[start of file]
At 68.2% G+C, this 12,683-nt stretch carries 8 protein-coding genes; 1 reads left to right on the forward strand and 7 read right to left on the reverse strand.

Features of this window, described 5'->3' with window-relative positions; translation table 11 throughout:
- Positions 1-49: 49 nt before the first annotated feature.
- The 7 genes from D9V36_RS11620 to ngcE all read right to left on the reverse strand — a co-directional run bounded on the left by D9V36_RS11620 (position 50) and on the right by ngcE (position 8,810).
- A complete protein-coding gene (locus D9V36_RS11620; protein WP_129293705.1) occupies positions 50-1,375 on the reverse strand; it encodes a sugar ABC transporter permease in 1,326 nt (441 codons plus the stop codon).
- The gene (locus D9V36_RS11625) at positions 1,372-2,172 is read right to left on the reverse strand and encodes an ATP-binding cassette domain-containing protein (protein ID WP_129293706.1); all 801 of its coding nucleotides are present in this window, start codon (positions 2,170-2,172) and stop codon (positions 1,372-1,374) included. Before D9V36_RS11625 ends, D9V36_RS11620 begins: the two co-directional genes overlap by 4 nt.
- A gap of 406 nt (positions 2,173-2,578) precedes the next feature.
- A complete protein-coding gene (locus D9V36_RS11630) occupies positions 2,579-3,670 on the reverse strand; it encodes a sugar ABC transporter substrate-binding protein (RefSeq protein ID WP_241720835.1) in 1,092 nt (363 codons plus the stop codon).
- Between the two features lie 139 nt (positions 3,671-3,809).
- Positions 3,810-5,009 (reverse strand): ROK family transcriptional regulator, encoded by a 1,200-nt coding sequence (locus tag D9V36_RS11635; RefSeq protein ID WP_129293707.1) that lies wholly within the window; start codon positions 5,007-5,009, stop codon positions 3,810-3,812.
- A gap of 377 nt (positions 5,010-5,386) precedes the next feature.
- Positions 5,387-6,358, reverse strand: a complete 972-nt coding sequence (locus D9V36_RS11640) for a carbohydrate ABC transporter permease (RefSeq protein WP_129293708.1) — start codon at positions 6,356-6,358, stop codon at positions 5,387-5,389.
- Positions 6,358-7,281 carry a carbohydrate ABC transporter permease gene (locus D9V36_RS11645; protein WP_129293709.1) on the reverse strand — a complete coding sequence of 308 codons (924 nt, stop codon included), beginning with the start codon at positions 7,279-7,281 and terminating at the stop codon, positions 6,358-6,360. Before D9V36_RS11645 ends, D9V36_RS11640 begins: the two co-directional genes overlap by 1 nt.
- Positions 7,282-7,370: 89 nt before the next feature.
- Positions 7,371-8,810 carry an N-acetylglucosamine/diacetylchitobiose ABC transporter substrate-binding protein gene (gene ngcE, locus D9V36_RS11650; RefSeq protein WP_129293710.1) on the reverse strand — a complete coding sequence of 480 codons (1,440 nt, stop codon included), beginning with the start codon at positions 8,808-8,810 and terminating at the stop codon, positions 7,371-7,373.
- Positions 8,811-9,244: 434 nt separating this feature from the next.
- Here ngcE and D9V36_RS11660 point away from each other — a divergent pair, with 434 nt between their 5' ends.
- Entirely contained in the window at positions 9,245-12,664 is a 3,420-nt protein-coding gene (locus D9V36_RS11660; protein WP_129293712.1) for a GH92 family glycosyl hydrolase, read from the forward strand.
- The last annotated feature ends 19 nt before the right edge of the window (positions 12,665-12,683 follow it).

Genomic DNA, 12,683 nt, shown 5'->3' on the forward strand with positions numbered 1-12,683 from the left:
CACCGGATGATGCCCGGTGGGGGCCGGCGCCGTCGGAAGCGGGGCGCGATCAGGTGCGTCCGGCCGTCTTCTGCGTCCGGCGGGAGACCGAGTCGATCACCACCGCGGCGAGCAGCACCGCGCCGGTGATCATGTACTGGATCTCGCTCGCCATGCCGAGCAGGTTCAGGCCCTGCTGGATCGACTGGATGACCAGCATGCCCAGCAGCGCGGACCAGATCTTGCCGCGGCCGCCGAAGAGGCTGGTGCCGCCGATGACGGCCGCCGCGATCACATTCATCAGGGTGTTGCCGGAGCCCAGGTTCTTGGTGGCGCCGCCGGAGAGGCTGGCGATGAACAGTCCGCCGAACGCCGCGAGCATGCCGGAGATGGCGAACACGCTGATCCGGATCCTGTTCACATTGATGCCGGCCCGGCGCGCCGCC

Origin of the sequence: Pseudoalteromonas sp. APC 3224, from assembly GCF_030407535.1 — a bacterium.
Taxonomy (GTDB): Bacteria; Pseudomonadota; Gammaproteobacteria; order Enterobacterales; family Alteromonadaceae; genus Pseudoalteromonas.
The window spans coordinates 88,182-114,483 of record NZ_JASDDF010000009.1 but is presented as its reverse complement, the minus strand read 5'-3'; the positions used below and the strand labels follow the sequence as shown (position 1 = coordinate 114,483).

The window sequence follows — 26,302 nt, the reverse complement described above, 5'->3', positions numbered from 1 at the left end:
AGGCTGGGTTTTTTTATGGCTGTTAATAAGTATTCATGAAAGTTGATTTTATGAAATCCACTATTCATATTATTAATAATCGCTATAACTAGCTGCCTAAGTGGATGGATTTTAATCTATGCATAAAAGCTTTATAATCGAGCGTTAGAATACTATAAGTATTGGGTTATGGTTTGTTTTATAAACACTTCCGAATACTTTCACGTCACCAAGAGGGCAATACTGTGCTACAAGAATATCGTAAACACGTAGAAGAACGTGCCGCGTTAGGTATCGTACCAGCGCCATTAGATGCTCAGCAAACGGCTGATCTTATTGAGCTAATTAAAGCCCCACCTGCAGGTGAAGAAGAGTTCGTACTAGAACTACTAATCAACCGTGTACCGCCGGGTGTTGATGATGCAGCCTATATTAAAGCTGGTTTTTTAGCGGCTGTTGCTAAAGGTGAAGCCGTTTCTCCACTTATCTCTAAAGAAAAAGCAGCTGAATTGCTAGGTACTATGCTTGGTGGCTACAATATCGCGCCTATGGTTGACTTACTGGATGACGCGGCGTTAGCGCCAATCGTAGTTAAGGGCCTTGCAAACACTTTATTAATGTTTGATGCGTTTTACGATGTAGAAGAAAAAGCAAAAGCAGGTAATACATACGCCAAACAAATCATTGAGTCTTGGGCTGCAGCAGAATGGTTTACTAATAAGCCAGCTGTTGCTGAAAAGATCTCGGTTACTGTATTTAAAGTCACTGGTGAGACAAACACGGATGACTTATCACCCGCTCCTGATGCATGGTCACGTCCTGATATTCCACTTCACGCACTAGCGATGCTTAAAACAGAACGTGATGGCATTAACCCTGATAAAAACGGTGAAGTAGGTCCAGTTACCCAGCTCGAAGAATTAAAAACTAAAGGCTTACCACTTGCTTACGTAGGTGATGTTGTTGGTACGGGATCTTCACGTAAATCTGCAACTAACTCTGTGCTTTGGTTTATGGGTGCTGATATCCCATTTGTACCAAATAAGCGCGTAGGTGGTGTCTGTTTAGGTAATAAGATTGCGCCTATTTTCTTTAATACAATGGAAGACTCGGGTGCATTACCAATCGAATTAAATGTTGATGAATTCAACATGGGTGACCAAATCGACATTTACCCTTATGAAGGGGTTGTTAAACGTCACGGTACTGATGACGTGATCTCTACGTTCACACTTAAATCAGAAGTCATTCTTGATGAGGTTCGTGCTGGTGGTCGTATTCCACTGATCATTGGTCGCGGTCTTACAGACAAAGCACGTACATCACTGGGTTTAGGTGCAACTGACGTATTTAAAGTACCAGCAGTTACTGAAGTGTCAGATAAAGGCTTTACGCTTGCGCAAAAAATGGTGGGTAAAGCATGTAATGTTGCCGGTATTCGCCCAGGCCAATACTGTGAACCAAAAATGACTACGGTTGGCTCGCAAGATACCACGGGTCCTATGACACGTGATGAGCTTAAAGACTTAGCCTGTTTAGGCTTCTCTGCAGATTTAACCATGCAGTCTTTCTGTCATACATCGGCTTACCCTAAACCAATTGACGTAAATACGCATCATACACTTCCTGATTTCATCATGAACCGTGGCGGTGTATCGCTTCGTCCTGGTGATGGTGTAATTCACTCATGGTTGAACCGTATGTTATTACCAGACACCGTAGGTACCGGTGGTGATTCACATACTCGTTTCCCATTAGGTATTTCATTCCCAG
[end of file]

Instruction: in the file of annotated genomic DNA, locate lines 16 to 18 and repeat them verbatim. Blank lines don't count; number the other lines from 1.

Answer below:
- Positions 8,811-9,244: 434 nt separating this feature from the next.
- Here ngcE and D9V36_RS11660 point away from each other — a divergent pair, with 434 nt between their 5' ends.
- Entirely contained in the window at positions 9,245-12,664 is a 3,420-nt protein-coding gene (locus D9V36_RS11660; protein WP_129293712.1) for a GH92 family glycosyl hydrolase, read from the forward strand.